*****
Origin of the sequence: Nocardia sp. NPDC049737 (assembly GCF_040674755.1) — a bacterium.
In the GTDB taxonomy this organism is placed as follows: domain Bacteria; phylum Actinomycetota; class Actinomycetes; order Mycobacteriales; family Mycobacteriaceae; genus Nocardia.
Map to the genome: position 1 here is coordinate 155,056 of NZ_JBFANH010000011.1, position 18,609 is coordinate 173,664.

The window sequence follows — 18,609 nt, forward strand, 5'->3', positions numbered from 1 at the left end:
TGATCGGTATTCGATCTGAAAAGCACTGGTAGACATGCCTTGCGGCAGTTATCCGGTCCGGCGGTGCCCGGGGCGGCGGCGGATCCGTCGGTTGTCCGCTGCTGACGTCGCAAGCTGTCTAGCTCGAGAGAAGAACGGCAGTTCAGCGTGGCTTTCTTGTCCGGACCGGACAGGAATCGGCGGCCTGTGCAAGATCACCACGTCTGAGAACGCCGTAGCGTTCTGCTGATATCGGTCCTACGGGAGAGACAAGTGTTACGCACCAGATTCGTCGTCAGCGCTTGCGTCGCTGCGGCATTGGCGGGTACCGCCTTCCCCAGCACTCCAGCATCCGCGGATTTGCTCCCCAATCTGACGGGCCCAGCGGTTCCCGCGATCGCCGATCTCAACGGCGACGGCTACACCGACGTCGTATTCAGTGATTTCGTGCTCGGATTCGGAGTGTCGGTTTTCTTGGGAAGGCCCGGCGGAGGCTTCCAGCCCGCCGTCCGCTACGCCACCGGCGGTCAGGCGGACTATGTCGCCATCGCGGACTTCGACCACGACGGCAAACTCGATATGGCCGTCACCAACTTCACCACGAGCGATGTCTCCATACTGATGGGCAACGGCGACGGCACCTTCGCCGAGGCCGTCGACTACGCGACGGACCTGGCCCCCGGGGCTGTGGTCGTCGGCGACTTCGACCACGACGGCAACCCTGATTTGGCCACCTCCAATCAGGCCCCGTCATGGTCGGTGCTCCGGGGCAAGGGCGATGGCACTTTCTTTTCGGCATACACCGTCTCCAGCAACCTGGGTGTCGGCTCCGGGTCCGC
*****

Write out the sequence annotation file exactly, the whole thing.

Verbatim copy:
Origin of the sequence: Nocardia sp. NPDC049737 (assembly GCF_040674755.1) — a bacterium.
In the GTDB taxonomy this organism is placed as follows: domain Bacteria; phylum Actinomycetota; class Actinomycetes; order Mycobacteriales; family Mycobacteriaceae; genus Nocardia.
Map to the genome: position 1 here is coordinate 155,056 of NZ_JBFANH010000011.1, position 18,609 is coordinate 173,664.

The window sequence follows — 18,609 nt, forward strand, 5'->3', positions numbered from 1 at the left end:
TGATCGGTATTCGATCTGAAAAGCACTGGTAGACATGCCTTGCGGCAGTTATCCGGTCCGGCGGTGCCCGGGGCGGCGGCGGATCCGTCGGTTGTCCGCTGCTGACGTCGCAAGCTGTCTAGCTCGAGAGAAGAACGGCAGTTCAGCGTGGCTTTCTTGTCCGGACCGGACAGGAATCGGCGGCCTGTGCAAGATCACCACGTCTGAGAACGCCGTAGCGTTCTGCTGATATCGGTCCTACGGGAGAGACAAGTGTTACGCACCAGATTCGTCGTCAGCGCTTGCGTCGCTGCGGCATTGGCGGGTACCGCCTTCCCCAGCACTCCAGCATCCGCGGATTTGCTCCCCAATCTGACGGGCCCAGCGGTTCCCGCGATCGCCGATCTCAACGGCGACGGCTACACCGACGTCGTATTCAGTGATTTCGTGCTCGGATTCGGAGTGTCGGTTTTCTTGGGAAGGCCCGGCGGAGGCTTCCAGCCCGCCGTCCGCTACGCCACCGGCGGTCAGGCGGACTATGTCGCCATCGCGGACTTCGACCACGACGGCAAACTCGATATGGCCGTCACCAACTTCACCACGAGCGATGTCTCCATACTGATGGGCAACGGCGACGGCACCTTCGCCGAGGCCGTCGACTACGCGACGGACCTGGCCCCCGGGGCTGTGGTCGTCGGCGACTTCGACCACGACGGCAACCCTGATTTGGCCACCTCCAATCAGGCCCCGTCATGGTCGGTGCTCCGGGGCAAGGGCGATGGCACTTTCTTTTCGGCATACACCGTCTCCAGCAACCTGGGTGTCGGCTCCGGGTCCGC